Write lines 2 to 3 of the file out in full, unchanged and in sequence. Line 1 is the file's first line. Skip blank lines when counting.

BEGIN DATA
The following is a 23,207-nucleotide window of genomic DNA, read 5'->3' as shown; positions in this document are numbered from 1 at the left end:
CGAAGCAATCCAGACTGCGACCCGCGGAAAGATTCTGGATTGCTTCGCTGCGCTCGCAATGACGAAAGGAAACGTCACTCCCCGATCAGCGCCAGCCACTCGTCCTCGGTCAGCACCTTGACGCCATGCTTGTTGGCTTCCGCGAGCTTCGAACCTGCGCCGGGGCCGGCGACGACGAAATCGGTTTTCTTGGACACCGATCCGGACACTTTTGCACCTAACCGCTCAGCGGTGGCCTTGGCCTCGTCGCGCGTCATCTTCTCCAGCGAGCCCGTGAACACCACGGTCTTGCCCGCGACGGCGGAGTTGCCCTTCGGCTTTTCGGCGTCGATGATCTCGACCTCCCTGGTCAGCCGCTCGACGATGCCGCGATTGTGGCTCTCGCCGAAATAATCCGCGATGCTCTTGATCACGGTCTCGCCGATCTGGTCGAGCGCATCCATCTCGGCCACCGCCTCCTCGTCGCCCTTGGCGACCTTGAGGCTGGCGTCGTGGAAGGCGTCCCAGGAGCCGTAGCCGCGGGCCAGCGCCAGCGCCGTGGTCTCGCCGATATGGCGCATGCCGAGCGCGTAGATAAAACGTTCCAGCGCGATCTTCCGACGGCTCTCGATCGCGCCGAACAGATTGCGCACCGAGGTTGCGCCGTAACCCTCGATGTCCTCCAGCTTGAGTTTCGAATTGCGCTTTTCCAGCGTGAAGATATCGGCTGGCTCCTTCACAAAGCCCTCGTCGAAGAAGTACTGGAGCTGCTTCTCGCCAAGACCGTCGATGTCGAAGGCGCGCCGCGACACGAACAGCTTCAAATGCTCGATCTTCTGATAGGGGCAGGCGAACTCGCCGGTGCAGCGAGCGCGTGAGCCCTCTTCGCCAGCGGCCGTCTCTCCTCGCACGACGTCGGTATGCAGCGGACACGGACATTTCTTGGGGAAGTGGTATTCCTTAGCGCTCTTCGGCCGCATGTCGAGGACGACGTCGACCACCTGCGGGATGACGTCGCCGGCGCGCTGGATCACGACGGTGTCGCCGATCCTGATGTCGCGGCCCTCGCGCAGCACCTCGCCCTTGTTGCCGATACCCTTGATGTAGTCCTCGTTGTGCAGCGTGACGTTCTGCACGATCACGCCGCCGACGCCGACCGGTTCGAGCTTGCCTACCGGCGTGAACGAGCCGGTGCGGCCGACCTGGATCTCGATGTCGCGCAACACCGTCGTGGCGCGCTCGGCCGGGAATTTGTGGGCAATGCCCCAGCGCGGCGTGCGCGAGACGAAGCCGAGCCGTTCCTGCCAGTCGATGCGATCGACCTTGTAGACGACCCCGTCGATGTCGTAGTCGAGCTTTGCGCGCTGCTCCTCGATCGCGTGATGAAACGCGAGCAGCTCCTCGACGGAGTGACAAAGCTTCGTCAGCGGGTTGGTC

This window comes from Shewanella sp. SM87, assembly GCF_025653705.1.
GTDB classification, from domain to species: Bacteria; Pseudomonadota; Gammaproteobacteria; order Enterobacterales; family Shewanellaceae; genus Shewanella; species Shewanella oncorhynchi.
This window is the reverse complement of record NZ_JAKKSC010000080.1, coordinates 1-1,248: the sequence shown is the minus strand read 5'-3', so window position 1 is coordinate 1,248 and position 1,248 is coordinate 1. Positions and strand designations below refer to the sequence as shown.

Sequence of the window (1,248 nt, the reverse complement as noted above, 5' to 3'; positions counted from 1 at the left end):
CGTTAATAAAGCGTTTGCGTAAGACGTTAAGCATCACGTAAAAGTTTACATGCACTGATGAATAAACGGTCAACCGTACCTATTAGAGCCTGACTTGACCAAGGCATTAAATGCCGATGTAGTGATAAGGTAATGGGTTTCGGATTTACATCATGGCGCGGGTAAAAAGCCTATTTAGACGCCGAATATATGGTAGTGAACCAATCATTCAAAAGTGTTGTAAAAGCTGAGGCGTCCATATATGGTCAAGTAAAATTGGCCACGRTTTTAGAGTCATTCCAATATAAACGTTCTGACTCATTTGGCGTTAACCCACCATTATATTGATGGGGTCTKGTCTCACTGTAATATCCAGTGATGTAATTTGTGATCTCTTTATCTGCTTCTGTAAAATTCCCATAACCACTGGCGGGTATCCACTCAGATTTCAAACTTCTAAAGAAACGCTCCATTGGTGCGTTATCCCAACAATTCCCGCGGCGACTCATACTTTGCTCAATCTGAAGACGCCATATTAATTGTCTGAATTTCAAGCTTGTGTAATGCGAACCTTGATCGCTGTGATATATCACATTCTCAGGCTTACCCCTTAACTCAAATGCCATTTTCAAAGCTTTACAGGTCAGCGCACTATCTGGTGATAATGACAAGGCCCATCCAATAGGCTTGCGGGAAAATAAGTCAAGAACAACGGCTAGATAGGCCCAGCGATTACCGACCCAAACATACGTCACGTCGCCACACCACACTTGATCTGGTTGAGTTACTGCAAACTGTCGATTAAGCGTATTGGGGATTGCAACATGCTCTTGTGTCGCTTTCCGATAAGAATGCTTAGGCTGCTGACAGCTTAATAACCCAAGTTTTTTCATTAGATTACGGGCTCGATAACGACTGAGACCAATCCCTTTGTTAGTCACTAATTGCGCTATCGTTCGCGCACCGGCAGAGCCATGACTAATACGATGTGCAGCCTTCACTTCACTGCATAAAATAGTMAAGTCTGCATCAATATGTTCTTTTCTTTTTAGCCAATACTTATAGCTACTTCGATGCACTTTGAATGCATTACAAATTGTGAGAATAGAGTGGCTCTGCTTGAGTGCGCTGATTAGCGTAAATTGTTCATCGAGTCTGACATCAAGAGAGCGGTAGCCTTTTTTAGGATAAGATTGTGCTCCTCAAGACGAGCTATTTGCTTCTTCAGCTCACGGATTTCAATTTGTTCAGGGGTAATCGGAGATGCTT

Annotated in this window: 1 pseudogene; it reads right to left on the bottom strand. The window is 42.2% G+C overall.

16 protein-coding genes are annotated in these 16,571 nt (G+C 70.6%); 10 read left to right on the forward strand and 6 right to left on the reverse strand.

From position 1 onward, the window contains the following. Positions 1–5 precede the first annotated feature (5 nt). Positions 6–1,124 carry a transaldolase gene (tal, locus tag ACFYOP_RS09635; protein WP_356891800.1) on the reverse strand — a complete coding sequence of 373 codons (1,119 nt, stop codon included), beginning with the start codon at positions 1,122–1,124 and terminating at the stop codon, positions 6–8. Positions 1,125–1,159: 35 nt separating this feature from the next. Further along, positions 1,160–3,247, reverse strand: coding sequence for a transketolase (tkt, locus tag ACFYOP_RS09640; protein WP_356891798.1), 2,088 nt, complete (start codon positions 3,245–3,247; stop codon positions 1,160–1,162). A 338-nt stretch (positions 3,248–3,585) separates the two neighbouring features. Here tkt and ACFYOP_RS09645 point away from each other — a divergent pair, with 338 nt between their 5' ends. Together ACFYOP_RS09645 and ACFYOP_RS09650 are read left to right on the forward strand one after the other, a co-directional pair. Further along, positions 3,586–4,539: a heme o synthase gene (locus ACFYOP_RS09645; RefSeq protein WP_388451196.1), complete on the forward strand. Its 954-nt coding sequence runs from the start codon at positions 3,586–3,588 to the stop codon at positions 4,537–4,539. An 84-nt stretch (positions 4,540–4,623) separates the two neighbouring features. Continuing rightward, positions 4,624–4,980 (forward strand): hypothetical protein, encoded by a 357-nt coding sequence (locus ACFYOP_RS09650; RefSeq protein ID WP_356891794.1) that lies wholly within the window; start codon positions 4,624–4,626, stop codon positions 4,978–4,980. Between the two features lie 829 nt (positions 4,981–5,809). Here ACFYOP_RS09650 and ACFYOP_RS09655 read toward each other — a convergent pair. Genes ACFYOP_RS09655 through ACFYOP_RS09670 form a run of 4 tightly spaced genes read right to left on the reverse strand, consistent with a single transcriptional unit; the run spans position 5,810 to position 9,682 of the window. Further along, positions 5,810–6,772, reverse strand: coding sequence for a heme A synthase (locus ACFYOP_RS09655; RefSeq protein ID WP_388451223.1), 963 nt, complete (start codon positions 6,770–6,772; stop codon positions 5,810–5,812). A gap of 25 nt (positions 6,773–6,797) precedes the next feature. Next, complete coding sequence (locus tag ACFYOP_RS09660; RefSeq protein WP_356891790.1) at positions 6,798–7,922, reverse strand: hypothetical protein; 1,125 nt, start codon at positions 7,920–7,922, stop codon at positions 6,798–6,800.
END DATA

CGAAGCAATCCAGACTGCGACCCGCGGAAAGATTCTGGATTGCTTCGCTGCGCTCGCAATGACGAAAGGAAACGTCACTCCCCGATCAGCGCCAGCCACTCGTCCTCGGTCAGCACCTTGACGCCATGCTTGTTGGCTTCCGCGAGCTTCGAACCTGCGCCGGGGCCGGCGACGACGAAATCGGTTTTCTTGGACACCGATCCGGACACTTTTGCACCTAACCGCTCAGCGGTGGCCTTGGCCTCGTCGCGCGTCATCTTCTCCAGCGAGCCCGTGAACACCACGGTCTTGCCCGCGACGGCGGAGTTGCCCTTCGGCTTTTCGGCGTCGATGATCTCGACCTCCCTGGTCAGCCGCTCGACGATGCCGCGATTGTGGCTCTCGCCGAAATAATCCGCGATGCTCTTGATCACGGTCTCGCCGATCTGGTCGAGCGCATCCATCTCGGCCACCGCCTCCTCGTCGCCCTTGGCGACCTTGAGGCTGGCGTCGTGGAAGGCGTCCCAGGAGCCGTAGCCGCGGGCCAGCGCCAGCGCCGTGGTCTCGCCGATATGGCGCATGCCGAGCGCGTAGATAAAACGTTCCAGCGCGATCTTCCGACGGCTCTCGATCGCGCCGAACAGATTGCGCACCGAGGTTGCGCCGTAACCCTCGATGTCCTCCAGCTTGAGTTTCGAATTGCGCTTTTCCAGCGTGAAGATATCGGCTGGCTCCTTCACAAAGCCCTCGTCGAAGAAGTACTGGAGCTGCTTCTCGCCAAGACCGTCGATGTCGAAGGCGCGCCGCGACACGAACAGCTTCAAATGCTCGATCTTCTGATAGGGGCAGGCGAACTCGCCGGTGCAGCGAGCGCGTGAGCCCTCTTCGCCAGCGGCCGTCTCTCCTCGCACGACGTCGGTATGCAGCGGACACGGACATTTCTTGGGGAAGTGGTATTCCTTAGCGCTCTTCGGCCGCATGTCGAGGACGACGTCGACCACCTGCGGGATGACGTCGCCGGCGCGCTGGATCACGACGGTGTCGCCGATCCTGATGTCGCGGCCCTCGCGCAGCACCTCGCCCTTGTTGCCGATACCCTTGATGTAGTCCTCGTTGTGCAGCGTGACGTTCTGCACGATCACGCCGCCGACGCCGACCGGTTCGAGCTTGCCTACCGGCGTGAACGAGCCGGTGCGGCCGACCTGGATCTCGATGTCGCGCAACACCGTCGTGGCGCGCTCGGCCGGGAATTTGTGGGCAATGCCCCAGCGCGGCGTGCGCGAGACGAAGCCGAGCCGTTCCTGCCAGTCGATGCGATCGACCTTGTAGACGACCCCGTCGATGTCGTAGTCGAGCTTTGCGCGCTGCTCCTCGATCGCGTGATGAAACGCGAGCAGCTCCTCGACGGAGTGACAAAGCTTCGTCAGCGGGTTGGTC

This window comes from Shewanella sp. SM87, assembly GCF_025653705.1.